- Control or subsidise the prices of basic commodities

*International Trade and Finance*

- Introduce a permanent global ban on short-selling of stock and shares
- Ban on trade in derivatives
- Ban all speculation on staple food commodities
- Cancel the debt of all developing countries - debt is mounting as the
   crisis causes the value of Southern currencies to fall
- Support the United Nations call to be involved in discussions about
   how the to resolve the crisis, which is going to have a much bigger
   impact on Southern economies than is currently being acknowledged
- Phase out the World Bank, International Monetary Fund, and World
  Trade Organisation
- Phase out the US dollar as the international reserve currency
- Establish a people's inquiry into the mechanisms necessary for a just
   international monetary system.
- Ensure aid transfers do not fall as a result of the crisis
- Abolish tied aid
- Abolish neo-liberal aid conditionalities
- Phase out the paradigm of export-led development, and refocus
   sustainable development on production for the local and regional market
- Introduce incentives for products produced for sale closest to the
   local market
- Cancel all negotiations for bilateral free trade and economic
   partnership agreements
- Promote regional economic co-operation arrangements, such as UNASUR,
   the Bolivarian Alternative for the Americas (ALBA), the Trade Treaty of
  the Peoples and others, that encourage genuine development and an end to


- Introduce a global system of compensation for countries which do not
   exploit fossil fuel reserves in the global interests of limiting
  effects on the climate, such as Ecuador has proposed.
- Pay reparations to Southern countries for the ecological destruction
   wrought by the North to assist peoples of the South to deal with
  climate change and other environmental crises.
- Strictly implement the "precautionary principle" of the UN
  Declaration on the Right to Development as a condition for all
 developmental and environmental projects.
- End lending for projects under the Kyoto Protocol's "Clean
 Development Mechanism" that are environmentally destructive, such as
 plantations of eucalyptus, soya and palm oil.
- Stop the development of carbon trading and other environmentally
  counter-productive techno-fixes, such as carbon capture and
 sequestration, agrofuels, nuclear power and 'clean coal' technology.
- Adopt strategies to radically reduce consumption in the rich
 countries, while promoting sustainable development in poorer countries
- Introduce democratic management of all international funding
  mechanisms for climate change mitigation, with strong participation from
 Southern countries and civil society.

*Agriculture and Industry*

- Phase out the pernicious paradigm of industry-led development, where
   the rural sector is squeezed to provide the resources necessary to
  support industrialisation and urbanisation
- Promote agricultural strategies aimed at achieving food security,
  food sovereignty and sustainable farming.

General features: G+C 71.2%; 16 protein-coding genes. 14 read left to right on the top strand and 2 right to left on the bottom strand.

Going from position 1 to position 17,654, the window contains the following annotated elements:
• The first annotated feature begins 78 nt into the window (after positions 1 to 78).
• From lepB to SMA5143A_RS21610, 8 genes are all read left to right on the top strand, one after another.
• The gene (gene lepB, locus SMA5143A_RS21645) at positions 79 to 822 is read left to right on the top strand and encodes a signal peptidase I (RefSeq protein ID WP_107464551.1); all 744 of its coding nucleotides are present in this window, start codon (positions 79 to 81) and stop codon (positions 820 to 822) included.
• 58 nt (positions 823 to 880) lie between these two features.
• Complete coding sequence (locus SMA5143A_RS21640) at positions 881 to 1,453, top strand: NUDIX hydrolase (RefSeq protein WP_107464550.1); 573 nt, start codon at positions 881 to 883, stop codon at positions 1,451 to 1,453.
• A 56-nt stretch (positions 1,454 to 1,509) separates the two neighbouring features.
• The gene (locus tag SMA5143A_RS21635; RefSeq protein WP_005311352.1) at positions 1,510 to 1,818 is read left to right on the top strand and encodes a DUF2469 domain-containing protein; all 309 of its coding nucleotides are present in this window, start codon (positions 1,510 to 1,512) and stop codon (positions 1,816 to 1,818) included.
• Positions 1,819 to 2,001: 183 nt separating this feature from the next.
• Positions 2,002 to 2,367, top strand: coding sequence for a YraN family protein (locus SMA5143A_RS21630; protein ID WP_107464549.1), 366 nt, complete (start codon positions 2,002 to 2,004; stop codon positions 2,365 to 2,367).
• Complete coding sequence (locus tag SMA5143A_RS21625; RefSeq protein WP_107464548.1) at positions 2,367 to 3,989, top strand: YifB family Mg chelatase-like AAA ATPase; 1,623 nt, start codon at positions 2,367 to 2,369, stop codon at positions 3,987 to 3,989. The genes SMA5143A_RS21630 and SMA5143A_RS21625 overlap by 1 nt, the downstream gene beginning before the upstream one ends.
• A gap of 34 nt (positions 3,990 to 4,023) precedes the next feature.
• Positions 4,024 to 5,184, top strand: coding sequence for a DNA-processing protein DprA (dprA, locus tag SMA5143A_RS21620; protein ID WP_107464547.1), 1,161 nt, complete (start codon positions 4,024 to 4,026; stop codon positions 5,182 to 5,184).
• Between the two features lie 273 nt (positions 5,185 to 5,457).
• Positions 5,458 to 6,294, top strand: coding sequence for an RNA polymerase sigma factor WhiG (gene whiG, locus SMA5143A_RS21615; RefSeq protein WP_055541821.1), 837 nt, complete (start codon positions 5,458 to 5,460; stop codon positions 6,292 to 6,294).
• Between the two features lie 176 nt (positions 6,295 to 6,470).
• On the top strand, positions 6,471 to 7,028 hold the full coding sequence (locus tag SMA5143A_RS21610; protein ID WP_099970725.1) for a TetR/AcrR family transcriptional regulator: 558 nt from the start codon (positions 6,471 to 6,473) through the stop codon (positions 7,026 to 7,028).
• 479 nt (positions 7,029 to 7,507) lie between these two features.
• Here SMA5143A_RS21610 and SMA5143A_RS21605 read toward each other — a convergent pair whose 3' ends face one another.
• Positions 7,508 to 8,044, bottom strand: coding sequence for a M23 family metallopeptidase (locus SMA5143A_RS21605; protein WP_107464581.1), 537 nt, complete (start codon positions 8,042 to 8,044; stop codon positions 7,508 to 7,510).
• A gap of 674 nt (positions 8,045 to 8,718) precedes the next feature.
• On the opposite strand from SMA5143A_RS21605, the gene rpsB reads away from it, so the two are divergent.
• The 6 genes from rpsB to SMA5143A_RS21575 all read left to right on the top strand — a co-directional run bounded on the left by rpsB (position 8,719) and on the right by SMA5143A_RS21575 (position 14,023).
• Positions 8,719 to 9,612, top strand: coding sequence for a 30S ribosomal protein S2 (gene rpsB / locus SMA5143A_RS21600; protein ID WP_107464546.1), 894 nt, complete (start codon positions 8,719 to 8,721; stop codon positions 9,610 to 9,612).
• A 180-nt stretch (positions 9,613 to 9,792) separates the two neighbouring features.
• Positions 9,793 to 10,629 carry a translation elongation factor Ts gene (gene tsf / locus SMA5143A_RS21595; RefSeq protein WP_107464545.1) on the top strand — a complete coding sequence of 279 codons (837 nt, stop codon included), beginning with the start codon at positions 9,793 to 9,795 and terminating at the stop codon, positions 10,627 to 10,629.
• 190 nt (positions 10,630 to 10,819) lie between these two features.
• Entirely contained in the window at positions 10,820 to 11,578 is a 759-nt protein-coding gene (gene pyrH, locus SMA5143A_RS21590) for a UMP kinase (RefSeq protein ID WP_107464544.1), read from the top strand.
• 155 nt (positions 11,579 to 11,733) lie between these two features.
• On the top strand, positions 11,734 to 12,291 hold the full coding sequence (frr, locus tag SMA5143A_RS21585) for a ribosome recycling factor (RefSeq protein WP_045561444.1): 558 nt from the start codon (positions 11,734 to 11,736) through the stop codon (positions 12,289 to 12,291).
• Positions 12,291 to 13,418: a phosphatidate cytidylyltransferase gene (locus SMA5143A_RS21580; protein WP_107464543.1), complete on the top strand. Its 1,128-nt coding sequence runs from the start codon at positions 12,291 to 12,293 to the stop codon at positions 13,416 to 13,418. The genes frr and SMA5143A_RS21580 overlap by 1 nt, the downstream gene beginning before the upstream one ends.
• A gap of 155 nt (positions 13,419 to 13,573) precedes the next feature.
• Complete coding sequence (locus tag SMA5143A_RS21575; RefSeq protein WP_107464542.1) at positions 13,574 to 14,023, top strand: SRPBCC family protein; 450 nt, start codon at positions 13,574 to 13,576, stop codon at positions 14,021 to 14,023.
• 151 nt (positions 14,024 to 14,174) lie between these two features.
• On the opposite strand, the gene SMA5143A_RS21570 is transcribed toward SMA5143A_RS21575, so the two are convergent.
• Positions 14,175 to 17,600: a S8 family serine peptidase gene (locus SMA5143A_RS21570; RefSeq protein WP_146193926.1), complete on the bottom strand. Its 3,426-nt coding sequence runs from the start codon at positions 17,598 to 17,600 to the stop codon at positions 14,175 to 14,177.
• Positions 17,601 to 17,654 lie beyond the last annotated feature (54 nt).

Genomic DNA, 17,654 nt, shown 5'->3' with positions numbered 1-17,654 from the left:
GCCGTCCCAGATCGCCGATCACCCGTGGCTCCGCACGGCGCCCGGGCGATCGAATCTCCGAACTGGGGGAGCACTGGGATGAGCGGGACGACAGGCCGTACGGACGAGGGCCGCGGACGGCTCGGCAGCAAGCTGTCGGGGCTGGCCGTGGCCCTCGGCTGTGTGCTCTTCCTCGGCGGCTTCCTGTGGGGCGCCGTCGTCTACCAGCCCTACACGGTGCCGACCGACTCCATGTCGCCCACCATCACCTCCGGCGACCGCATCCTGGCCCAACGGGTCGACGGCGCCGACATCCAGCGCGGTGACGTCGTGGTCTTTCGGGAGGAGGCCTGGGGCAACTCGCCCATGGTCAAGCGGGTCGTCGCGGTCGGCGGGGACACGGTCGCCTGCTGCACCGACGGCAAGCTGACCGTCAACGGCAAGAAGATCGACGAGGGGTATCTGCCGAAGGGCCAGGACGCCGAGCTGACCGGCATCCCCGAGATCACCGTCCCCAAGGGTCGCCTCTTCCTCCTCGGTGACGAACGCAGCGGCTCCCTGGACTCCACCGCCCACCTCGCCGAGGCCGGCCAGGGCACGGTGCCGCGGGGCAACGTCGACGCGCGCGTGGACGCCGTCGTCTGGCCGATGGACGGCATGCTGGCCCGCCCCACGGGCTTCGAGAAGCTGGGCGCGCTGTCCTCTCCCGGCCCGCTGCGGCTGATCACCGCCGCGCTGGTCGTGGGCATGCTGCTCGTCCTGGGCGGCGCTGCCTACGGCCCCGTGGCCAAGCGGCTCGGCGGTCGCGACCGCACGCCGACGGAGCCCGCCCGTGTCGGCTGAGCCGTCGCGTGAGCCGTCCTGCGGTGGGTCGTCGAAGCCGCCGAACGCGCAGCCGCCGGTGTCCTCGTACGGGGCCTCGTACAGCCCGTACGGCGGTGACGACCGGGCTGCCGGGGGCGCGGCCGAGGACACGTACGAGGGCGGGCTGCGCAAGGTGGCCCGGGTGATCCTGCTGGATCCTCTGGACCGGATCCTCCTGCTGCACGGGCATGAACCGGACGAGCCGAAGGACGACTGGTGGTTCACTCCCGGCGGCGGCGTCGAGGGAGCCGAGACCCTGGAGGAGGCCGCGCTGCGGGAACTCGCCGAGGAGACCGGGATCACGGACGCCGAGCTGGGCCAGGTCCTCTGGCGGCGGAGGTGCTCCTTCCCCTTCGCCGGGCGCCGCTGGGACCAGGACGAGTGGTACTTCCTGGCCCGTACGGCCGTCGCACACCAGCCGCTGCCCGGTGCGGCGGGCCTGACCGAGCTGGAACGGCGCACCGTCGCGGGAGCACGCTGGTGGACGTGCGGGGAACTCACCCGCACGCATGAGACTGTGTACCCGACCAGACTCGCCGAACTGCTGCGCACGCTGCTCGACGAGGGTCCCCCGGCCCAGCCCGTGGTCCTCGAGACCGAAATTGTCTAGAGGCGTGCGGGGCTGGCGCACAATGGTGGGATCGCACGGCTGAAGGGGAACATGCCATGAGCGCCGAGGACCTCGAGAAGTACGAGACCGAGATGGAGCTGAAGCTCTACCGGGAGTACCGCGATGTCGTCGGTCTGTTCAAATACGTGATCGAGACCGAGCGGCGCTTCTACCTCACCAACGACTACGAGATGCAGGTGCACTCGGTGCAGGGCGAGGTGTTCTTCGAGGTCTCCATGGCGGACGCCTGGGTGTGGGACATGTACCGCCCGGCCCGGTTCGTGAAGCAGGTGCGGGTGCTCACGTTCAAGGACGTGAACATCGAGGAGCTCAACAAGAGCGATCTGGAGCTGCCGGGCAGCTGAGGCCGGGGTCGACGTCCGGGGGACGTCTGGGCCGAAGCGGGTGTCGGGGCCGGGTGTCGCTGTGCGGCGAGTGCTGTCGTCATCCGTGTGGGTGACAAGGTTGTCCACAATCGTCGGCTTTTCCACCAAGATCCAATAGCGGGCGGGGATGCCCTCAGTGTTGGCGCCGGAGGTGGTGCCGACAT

- Promote land reforms and other measures which support small holder
   agriculture and sustain peasant and indigenous communities
- Stop the spread of socially and environmentally destructive
   mono-cultural enterprises.
- Stop labour law reforms aimed at extending hours of work and making
   it easier for employers to fire or retrench workers
- Secure jobs through outlawing precarious low paid work
- Guarantee equal pay for equal work for women - as a basic principle
  and to help counter the coming recession by increasing workers' capacity
  to consume.
- Protect the rights of migrant workers in the event of job losses,
   ensuring their safe return to and reintegration into their home
  countries. For those who cannot return, there should be no forced
  their security should be guaranteed, and they should be provided with
 employment or a basic minimum income.

* *


*These are all practical, common sense proposals. Some are initiatives
already underway and demonstrably feasible. Their successes need to be
publicised and popularised so as to inspire reproduction. Others are
unlikely to be implemented on their objective merits alone. Political will
is required. By implication, therefore, every proposal is a call to action.


* *

*We have written what we see as a living document to be developed and
enriched by us all. Please sign on to this statement at **.*

* *

*A future occasion to come together to work on the actions needed to make
these ideas and others a reality will be the World Social Forum in Belem,
Brazil at the end of January 2009. *

 * *

*We have the experience and the ideas - let's meet the challenge of the
present ruling disorder and keep the momentum towards an alternative

* *

*Initial Signatories*


*Transnational Institute, The Netherlands*

*Focus on the Global South, Asia*

*Red Pepper magazine, United Kingdom*

*Institute for Global Research and Social Movements, Russia*

*Jubilee South- Asia/Pacific Movement on Debt and Development (JS APMDD)*

* *


*Fiona Dove, South Africa*

*Walden Bello, Philippines/Thailand*

*Hilary Wainwright, United Kingdom*

*Boris Kagarlitsky, Russia*

*Achin Vanaik, India*

*Dot Keet, South Africa*

*Brid Brennan, Ireland*

*Pietje Vervest, Netherlands*

*Cecilia Olivet, Uruguay*

*Ramon Fernandez, Spain*

*Pierre Rousset, France*

*Rodney Bickerstaffe, United Kingdom*

*Lidy Nacpil, Philippines*

*Von Francis C Mesina, Philippines*

*Al D. Senturias, Jr., Philippines*

*Sammy Gamboa, Philippines*

*Fe Jusay, Philippines*

*Nonoi Hacbang, Philippines*

*Seema Mustafa, India*

*Kenneth Haar, Denmark*

*Wolfram Schaffar, Germany*

*Christa Wichterich, Germany*

*Isabelle Duquesne, France*

*Adhemar Mineiro, Brasil*

*Benny Kuruvilla, India*

*Aehwa Kim, South Korea*

*Manjette Lopez, Philippines*

*Bonn Juego, Philippines*

*Rasti Delizo, Philippines*

*James Miraflor, Philippines*

*Miquel Ortega Cerda, Spain*

*David Llistar, Spain*

*Alpo Ratia, Finland*

*Mira Kakonen, Finland*

*Hilary Chiew, Malasya*

*Celeste Fong, Malasya*
*Tatcee Macabuag, Philippines*

*Teodoro M. de Mesa, Philippines*

*Uwe Hoering, Germany*

*Asad Rehman, UK*

*Andy Rutherford, UK*

*Debbie Valencia, Greece*

*Petra Snelders, Netherlands*

*Etta P. Rosales, Philippines *

*Pete Pinlac, Philippines*

*Ute Hausrnann, Germany*

*Penny Davies, Sweeden*

*Alain Baron, France*

*Hanneke van Eldik Thieme, Netherlands*

*Dorothy Guerrero, Philippines*

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Received on Mon Oct 20 12:14:50 2008